Why I am interested in ØMQ

Several months ago, I stumbled across an interview with Pieter Hintjens about ØMQ (ZeroMQ) in episode 195 of FLOSS Weekly by Randal L. Schwartz. From what I got from the interview, ØMQ is a pretty powerful "message queue" system that is somehow implemented in a light-weight way as a linkable library. There are also many language bindings, including all fashionable and many exotic languages (but, sadly, not Common Lisp).
I had heard about message queue systems for a long time, but have never really used any, and they always seemed a little scary. The currently popular message queue system seems to be RabbitMQ, and despite the cute name, I hear that it is somewhat big. At the same time, I'm sure that message queues serve a useful purpose, and may be a great basis for distributed systems with fewer reinvented wheels and, thus, better behavior (including performance), so they probably deserve a closer look. And ØMQ seems to be successful in several respects, and at the same time "lightweight" enough for me to understand something. This makes it an attractive system to investigate.

First steps

I have finally found time to start reading the ØMQ Guide during a train ride from Geneva to Zurich.
The introduction ("Fixing the world") at first looks a little pompous, but is in fact full of very good thoughts, both original and convincing, about big problems in programming large distributed software systems. Apparently ØMQ aspires at solving an important part of these problems. Judging from the introduction, the people who wrote this seem very smart. And from the interview, I know that the designers have had a lot of practical experience building real systems, and they knew the deficiencies (but also the achievements) of other messaging systems before they started rolling their own.

Walking through the "Hello World" example

So now I'm reading through the first, "Hello World", example in the guide, trying to understand as much as possible about ØMQ's concepts. The example starts with the server side (which responds "World"). I cut & paste the complete code to a file server.c, which compiles easily enough on my Ubuntu 12.04 system with libzmq-dev installed:
    : leinen@momp2[zmq]; gcc -c server.c
    : leinen@momp2[zmq]; gcc -o server server.o -lzmq
    : leinen@momp2[zmq]; 
When trying to understand an ØMQ API call, I first guess a little what the names and arguments could mean, then I look at the respective man page to validate my guesses and to learn the parts that I was unable to guess.
    void *context = zmq_init (1);
Why is the result type void *, rather than something like ZqmContext *? I'll explain in a mpment why I would strongly prefer the latter.
And wouldn't it be nice if the size of the thread pool (the 1 in the call) could be left undefined? The ØMQ system could either optimize it dynamically, or it could be controlled by standardized external configuration. But maybe this isn't really practical anyway.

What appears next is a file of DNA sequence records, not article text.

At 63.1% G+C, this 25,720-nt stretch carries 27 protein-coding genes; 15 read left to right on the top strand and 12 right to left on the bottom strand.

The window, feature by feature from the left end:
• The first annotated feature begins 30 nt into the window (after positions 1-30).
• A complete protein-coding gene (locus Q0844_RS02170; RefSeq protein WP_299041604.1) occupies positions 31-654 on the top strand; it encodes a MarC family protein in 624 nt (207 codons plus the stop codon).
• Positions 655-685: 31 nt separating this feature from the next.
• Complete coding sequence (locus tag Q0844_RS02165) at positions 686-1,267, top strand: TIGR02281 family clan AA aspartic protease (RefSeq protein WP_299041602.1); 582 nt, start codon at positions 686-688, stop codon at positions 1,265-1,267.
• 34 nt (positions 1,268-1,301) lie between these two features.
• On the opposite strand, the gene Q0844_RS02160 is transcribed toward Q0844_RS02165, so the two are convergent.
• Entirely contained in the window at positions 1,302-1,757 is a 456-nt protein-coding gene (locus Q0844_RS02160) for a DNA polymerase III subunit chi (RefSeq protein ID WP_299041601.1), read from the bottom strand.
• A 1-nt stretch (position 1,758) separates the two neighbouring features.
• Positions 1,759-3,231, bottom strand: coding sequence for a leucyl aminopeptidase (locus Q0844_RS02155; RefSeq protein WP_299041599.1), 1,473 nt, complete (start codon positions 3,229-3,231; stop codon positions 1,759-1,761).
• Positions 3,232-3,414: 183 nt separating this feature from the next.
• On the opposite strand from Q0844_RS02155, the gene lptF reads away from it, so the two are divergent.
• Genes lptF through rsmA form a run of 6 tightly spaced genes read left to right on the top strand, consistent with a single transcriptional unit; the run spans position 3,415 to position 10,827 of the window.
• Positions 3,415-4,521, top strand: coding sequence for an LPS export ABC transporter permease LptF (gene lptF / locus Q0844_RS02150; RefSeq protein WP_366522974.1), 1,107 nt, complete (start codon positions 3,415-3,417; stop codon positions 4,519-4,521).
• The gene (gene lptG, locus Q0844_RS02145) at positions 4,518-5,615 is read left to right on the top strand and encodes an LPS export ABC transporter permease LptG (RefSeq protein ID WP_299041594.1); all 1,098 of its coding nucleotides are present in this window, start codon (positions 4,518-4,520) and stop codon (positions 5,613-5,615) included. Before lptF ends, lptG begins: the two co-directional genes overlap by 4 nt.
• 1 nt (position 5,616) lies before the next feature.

//  Socket to talk to clients
    void *responder = zmq_socket (context, ZMQ_REP);
The socket call is simple enough, taking just one argument beyond the necessarily required context - the socket type (here: ZMQ_REP), "which determines the semantics of communication over the socket." So what does ZMQ_REP mean, and what other types are available? Aha, "REP" is for "reply", and the complementary type is ZMQ_REQ, for "request". So these must be for the standard request/response pattern in classical client/server protocols.
Other types include ZMQ_PUB/ZMQ_SUB for pub/sub protocols, ZMQ_PUSH/ZMQ_PULL for processing pipelines, and a few others related to, if I understand correctly, load balancing, request routing etc.
That's a great choice of patterns to support, because they cover a huge subspace of socket applications in real applications.
    zmq_bind (responder, "tcp://*:5555");
In passing, I notice that this call doesn't take a "context" argument. This probably means that it gets the context from the socket (here: "responder"). Convenient. But, coming back to my previous complaint, responder is also of type void *. So what happens when someone is only slightly confused and passes context to zmq_bind? The compiler certainly has no way of catching this. In fact, when I deliberately introduce this error, I find that even the library doesn't catch this at runtime! I just get a server program that mysteriously sits there and doesn't listen on any TCP port. That is really not nice. Maybe real programmers don't make these kinds of mistakes, but I have my doubts. As an old Lisper, I'm certainly not religious about static type checking. But type checking at some point would really be beneficial.
OK, back to the zmq_bind call. We have a responding socket, so we need to bind it to a "listening" port. The API uses URL-like strings to specify endpoint addresses (tcp://*:5555). This is fine, although I'm slightly worried whether the API developers try to adhere to any standards here (is there a standard for "tcp" URLs?), or whether they just make things up.
The URL-like string approach is certainly superior to what people using the C socket API have to put up with: Use the right sockaddr structures, use getaddrinfo() (and NOT use gethostbyname() anymore! :-), do address resolution error handling by hand, etc.

ØMQ could support IPv6, but does it?

One can easily imagine that the library just Does The Right Thing (DTRT) concerning multiple network-protocol support, e.g. that the above call results in a socket that accepts connections over both IPv4 and IPv6 if those are supported.

Not just yet, it seems.

Unfortunately this doesn't seem to be the case however: When I run the compiled server.c binary under system-call tracing, I get
    : leinen@momp2[zmq]; strace -e bind ./server
    bind(16, {sa_family=AF_INET, sin_port=htons(5555), sin_addr=inet_addr("")}, 16) = 0
      C-c C-c: leinen@momp2[zmq];